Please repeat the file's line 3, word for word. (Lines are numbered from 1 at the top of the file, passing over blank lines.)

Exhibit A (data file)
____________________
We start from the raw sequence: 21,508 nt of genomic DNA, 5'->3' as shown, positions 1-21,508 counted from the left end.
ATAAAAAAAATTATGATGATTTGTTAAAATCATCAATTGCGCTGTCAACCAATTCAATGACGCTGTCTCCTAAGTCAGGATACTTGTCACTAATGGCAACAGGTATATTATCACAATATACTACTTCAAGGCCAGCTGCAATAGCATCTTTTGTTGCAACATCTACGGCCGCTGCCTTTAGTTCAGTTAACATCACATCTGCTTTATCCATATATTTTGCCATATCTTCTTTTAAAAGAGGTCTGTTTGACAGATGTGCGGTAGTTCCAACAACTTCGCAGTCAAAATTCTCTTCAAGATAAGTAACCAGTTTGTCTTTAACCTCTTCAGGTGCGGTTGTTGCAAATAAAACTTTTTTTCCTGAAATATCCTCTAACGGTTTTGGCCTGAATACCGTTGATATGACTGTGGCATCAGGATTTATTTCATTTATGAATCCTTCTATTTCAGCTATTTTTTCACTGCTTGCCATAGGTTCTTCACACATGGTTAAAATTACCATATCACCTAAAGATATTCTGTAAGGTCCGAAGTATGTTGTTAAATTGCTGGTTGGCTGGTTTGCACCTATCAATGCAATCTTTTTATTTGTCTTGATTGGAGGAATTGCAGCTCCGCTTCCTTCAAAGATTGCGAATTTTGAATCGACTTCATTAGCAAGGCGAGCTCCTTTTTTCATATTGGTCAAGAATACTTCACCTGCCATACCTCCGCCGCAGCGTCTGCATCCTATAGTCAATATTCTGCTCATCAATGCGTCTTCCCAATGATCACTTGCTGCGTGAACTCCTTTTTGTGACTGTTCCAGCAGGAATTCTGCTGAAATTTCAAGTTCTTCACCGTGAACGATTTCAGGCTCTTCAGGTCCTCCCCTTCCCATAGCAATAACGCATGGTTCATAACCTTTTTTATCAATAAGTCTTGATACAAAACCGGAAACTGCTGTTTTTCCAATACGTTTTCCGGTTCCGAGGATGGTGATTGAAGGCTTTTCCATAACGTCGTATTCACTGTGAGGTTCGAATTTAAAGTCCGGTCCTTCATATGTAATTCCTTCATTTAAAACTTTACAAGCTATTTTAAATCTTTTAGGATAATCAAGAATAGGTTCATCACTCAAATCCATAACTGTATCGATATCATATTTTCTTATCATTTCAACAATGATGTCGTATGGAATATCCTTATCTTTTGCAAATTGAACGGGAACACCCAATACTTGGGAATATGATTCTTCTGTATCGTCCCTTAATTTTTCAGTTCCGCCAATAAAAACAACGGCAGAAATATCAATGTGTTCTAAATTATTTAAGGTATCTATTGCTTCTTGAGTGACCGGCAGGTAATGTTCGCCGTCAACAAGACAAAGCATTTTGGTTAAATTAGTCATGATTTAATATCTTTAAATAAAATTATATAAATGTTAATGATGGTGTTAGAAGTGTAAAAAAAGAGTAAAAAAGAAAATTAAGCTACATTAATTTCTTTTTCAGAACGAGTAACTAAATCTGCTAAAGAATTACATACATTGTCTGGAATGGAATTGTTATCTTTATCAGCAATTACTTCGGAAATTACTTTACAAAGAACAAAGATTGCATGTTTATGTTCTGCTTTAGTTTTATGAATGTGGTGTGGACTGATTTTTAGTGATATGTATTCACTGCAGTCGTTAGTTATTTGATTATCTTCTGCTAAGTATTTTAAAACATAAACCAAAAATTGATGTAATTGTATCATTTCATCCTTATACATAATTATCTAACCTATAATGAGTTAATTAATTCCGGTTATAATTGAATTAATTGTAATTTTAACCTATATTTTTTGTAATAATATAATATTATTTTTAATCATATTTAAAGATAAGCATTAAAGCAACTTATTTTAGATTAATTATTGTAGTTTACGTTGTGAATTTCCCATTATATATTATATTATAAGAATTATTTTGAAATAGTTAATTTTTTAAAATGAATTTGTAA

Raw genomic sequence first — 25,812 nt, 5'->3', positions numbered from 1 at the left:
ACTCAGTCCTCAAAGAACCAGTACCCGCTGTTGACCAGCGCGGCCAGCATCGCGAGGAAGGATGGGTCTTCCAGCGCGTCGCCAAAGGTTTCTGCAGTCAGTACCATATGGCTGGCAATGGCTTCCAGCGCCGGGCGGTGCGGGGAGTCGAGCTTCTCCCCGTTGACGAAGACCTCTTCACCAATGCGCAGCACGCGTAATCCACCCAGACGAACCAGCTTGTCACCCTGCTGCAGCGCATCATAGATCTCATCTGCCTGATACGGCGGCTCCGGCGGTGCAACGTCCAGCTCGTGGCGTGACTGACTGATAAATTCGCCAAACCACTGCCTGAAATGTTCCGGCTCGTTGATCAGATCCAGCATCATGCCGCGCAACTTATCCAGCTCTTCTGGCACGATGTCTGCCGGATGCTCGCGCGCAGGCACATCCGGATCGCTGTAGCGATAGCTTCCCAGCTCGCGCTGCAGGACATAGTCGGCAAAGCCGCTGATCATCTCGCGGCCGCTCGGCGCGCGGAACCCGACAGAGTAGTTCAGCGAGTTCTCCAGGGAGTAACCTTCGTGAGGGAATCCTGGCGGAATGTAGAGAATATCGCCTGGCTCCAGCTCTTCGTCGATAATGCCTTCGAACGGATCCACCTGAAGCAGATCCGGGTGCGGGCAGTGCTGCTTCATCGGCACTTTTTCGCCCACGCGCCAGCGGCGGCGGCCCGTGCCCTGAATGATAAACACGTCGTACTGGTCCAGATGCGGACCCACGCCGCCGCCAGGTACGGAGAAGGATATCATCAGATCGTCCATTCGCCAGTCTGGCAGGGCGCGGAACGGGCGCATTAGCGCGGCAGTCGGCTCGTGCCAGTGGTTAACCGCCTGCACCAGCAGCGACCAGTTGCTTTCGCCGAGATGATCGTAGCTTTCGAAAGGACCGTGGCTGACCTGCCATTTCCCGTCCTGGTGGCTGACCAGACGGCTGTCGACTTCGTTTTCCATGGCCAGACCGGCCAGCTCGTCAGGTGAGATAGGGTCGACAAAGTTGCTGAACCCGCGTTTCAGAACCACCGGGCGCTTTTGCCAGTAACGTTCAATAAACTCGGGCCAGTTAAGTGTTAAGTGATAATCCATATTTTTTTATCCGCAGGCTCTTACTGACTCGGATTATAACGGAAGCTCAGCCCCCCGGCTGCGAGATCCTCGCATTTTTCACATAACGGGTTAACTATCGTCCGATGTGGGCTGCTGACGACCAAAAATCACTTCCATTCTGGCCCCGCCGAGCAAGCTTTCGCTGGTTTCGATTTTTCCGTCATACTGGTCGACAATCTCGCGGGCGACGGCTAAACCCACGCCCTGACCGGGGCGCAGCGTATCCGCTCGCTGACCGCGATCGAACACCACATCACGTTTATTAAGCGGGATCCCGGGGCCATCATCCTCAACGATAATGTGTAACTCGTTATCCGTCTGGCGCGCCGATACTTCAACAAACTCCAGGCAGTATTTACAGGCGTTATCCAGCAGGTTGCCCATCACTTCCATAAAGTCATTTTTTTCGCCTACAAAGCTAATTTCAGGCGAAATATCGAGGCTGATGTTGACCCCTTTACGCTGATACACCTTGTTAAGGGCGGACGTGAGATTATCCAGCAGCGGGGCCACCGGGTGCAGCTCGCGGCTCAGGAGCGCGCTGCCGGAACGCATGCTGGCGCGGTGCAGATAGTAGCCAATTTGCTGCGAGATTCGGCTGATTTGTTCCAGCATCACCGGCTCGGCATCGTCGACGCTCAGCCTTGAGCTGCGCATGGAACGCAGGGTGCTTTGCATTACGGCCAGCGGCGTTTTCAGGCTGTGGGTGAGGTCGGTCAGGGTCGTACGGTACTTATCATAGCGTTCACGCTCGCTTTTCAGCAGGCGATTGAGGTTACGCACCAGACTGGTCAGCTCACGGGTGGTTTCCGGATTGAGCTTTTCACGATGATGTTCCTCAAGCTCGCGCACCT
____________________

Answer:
Raw genomic sequence first — 25,812 nt, 5'->3', positions numbered from 1 at the left: